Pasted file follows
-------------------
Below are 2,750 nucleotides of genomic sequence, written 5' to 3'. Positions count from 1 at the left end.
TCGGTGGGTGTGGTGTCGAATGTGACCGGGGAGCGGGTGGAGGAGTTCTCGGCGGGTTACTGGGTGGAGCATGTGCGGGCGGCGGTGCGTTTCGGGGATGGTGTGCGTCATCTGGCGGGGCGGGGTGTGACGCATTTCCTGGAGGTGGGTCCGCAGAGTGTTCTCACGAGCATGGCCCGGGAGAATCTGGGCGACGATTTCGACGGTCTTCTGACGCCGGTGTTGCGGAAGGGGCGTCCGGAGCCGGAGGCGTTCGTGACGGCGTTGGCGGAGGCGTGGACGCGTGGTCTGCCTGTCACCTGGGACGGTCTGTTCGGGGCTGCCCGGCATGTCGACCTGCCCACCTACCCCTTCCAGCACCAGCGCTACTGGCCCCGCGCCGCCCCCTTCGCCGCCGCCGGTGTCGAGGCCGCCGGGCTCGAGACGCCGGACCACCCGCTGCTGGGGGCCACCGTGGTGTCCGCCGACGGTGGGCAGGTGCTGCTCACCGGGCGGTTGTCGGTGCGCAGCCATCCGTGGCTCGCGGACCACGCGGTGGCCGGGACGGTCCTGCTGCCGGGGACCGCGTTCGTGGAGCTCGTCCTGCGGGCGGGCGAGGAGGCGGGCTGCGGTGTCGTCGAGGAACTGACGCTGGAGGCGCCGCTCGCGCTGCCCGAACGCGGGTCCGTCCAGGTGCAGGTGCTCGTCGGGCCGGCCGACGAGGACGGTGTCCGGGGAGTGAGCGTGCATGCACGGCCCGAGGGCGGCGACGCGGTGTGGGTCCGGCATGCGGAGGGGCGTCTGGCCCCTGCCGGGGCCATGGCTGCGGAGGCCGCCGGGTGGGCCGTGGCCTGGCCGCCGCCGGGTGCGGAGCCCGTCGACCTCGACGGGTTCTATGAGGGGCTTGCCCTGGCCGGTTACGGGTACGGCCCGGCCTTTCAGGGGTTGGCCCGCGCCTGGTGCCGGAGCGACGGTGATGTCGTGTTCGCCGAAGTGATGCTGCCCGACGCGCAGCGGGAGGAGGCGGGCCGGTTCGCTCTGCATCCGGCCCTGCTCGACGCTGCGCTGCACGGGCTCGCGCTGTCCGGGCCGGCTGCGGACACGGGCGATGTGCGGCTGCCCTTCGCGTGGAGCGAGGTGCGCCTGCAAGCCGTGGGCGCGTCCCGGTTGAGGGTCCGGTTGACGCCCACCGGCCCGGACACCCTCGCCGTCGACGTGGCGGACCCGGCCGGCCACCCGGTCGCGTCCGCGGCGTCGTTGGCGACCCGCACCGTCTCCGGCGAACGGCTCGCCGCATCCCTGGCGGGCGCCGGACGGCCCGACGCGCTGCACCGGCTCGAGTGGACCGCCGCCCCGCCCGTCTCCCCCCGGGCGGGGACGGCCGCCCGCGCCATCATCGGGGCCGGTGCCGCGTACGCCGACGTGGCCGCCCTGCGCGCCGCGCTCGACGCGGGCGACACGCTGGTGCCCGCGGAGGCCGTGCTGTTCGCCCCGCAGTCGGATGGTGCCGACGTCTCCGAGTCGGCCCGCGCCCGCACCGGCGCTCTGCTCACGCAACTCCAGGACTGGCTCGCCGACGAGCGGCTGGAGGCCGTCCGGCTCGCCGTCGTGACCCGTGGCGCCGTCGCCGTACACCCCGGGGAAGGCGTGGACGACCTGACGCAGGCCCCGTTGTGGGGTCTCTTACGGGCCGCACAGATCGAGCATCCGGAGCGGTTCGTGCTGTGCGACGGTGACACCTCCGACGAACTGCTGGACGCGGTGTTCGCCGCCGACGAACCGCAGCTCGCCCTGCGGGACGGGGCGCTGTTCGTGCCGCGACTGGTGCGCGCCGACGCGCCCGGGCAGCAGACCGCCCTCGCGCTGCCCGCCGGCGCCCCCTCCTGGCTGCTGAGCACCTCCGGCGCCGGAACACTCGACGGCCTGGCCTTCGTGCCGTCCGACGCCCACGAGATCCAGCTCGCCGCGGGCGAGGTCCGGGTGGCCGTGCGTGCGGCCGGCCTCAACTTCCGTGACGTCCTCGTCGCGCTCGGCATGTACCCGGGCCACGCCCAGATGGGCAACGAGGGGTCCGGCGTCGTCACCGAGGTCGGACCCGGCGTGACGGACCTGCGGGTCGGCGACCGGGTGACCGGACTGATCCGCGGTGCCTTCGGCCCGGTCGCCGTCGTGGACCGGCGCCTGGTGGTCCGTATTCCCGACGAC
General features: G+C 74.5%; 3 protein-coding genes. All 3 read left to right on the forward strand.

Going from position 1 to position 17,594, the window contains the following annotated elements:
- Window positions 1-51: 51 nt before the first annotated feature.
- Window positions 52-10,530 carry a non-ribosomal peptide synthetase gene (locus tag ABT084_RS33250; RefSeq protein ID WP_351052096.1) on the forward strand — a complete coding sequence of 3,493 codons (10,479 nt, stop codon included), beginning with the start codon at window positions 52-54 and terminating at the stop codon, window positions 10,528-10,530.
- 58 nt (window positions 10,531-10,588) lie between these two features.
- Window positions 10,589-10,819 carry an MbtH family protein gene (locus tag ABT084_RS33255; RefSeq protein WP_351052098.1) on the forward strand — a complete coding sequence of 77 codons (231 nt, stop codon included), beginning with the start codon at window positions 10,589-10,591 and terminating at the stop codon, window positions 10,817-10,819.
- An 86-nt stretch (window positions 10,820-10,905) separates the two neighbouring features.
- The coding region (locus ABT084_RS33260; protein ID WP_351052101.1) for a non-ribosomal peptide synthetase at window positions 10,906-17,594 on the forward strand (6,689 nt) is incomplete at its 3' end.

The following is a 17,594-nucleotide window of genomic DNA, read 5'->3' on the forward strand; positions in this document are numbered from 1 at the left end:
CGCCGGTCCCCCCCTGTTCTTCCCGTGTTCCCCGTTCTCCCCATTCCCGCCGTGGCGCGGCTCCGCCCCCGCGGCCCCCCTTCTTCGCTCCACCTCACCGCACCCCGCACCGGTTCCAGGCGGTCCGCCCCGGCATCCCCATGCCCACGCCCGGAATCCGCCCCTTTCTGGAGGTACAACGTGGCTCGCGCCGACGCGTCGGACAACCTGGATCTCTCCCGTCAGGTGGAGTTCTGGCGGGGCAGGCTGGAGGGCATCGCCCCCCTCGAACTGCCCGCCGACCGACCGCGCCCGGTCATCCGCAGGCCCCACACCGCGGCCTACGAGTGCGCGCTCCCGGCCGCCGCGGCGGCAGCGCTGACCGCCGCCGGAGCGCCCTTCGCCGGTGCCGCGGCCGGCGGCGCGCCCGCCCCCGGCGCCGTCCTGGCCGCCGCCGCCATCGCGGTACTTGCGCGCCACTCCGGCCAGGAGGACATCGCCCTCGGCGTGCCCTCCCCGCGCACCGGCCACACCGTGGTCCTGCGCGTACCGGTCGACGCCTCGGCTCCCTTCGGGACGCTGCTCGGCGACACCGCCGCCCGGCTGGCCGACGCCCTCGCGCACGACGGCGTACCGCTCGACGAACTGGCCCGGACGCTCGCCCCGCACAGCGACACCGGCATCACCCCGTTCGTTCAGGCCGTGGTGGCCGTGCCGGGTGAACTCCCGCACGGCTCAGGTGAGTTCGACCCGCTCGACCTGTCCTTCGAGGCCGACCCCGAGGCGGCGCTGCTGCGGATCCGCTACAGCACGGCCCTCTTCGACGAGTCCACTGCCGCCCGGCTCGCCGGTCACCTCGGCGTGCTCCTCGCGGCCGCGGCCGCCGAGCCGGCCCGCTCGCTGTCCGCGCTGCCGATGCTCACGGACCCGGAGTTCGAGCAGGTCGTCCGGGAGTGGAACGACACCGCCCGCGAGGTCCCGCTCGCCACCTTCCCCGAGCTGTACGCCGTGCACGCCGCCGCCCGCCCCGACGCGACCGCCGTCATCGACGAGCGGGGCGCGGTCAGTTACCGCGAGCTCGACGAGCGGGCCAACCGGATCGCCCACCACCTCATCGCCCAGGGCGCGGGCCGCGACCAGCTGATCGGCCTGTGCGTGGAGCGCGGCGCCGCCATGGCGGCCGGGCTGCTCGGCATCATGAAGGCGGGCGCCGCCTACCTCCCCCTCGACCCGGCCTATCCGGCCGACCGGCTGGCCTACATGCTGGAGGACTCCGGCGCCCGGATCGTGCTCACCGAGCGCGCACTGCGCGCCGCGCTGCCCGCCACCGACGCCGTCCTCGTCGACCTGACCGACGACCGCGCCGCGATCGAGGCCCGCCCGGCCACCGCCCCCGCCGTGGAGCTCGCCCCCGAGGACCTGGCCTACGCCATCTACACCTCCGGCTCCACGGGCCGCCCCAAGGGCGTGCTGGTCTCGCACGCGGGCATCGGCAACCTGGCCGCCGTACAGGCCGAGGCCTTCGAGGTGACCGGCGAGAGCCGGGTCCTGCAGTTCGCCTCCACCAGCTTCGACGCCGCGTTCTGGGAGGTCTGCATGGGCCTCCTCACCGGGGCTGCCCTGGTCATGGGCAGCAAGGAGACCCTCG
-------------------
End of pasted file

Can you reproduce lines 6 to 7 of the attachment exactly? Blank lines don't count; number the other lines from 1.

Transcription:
- Window positions 52-10,530 carry a non-ribosomal peptide synthetase gene (locus tag ABT084_RS33250; RefSeq protein ID WP_351052096.1) on the forward strand — a complete coding sequence of 3,493 codons (10,479 nt, stop codon included), beginning with the start codon at window positions 52-54 and terminating at the stop codon, window positions 10,528-10,530.
- 58 nt (window positions 10,531-10,588) lie between these two features.